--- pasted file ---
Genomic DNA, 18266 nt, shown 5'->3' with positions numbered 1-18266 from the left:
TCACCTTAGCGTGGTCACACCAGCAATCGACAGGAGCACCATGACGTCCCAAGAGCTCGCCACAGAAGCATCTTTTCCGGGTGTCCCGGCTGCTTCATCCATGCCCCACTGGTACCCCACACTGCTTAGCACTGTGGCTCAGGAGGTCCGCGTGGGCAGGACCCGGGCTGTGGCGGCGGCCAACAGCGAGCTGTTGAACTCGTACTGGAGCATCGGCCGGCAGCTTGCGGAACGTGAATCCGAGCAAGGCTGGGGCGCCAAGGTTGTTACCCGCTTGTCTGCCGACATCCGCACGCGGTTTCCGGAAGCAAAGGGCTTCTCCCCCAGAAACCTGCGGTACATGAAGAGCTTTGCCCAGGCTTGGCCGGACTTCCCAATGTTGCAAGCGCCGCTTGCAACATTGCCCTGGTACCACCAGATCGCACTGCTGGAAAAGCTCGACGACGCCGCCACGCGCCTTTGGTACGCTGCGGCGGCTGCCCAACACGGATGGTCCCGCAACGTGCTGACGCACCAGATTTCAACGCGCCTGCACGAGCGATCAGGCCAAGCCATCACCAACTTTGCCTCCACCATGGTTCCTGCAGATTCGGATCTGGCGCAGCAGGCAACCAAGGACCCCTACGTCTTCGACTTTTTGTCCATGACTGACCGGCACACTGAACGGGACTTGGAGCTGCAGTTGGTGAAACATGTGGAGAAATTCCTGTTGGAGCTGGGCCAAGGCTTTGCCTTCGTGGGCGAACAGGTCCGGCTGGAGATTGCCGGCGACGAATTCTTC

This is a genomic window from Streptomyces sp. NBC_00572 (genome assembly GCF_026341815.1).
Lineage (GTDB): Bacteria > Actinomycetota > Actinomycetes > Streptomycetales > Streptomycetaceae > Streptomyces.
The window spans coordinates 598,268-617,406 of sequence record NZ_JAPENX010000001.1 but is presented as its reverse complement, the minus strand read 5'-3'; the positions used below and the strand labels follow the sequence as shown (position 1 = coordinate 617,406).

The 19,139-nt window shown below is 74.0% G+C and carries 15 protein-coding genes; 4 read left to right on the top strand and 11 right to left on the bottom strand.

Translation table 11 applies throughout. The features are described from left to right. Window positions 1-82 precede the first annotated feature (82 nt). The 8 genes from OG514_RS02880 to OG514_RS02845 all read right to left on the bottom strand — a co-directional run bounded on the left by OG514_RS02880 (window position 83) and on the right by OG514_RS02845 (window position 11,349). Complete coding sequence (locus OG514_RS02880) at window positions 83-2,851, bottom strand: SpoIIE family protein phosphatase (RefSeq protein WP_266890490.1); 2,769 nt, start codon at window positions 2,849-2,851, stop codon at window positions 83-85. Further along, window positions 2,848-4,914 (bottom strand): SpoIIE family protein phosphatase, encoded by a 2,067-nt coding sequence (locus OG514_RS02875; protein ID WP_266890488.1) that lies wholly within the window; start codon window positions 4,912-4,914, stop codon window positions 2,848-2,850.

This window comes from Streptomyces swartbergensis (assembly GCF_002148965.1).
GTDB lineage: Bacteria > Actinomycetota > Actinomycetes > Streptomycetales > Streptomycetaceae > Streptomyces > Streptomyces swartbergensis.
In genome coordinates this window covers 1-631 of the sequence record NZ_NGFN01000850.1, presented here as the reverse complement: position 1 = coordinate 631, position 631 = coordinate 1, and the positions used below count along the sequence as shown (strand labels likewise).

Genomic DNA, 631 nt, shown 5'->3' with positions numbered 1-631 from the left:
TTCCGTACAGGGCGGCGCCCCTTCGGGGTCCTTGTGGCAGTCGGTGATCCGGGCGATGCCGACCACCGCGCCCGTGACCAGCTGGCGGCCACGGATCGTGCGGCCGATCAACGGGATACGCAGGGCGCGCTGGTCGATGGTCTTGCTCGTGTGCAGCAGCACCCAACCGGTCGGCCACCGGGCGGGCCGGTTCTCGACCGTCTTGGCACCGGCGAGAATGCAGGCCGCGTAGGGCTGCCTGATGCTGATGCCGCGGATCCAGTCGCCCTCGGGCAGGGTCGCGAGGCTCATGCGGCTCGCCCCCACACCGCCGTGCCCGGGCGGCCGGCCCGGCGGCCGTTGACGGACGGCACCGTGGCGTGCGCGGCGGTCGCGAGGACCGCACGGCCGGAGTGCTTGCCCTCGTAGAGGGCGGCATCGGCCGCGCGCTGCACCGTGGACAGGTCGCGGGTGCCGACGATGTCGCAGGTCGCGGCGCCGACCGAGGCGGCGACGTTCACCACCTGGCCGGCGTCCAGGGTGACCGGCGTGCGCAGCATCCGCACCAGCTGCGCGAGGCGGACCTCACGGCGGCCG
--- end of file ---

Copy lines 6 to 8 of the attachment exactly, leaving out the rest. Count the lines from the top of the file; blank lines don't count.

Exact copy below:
The 19,139-nt window shown below is 74.0% G+C and carries 15 protein-coding genes; 4 read left to right on the top strand and 11 right to left on the bottom strand.

Translation table 11 applies throughout. The features are described from left to right. Window positions 1-82 precede the first annotated feature (82 nt). The 8 genes from OG514_RS02880 to OG514_RS02845 all read right to left on the bottom strand — a co-directional run bounded on the left by OG514_RS02880 (window position 83) and on the right by OG514_RS02845 (window position 11,349). Complete coding sequence (locus OG514_RS02880) at window positions 83-2,851, bottom strand: SpoIIE family protein phosphatase (RefSeq protein WP_266890490.1); 2,769 nt, start codon at window positions 2,849-2,851, stop codon at window positions 83-85. Further along, window positions 2,848-4,914 (bottom strand): SpoIIE family protein phosphatase, encoded by a 2,067-nt coding sequence (locus OG514_RS02875; protein ID WP_266890488.1) that lies wholly within the window; start codon window positions 4,912-4,914, stop codon window positions 2,848-2,850.

This window comes from Streptomyces swartbergensis (assembly GCF_002148965.1).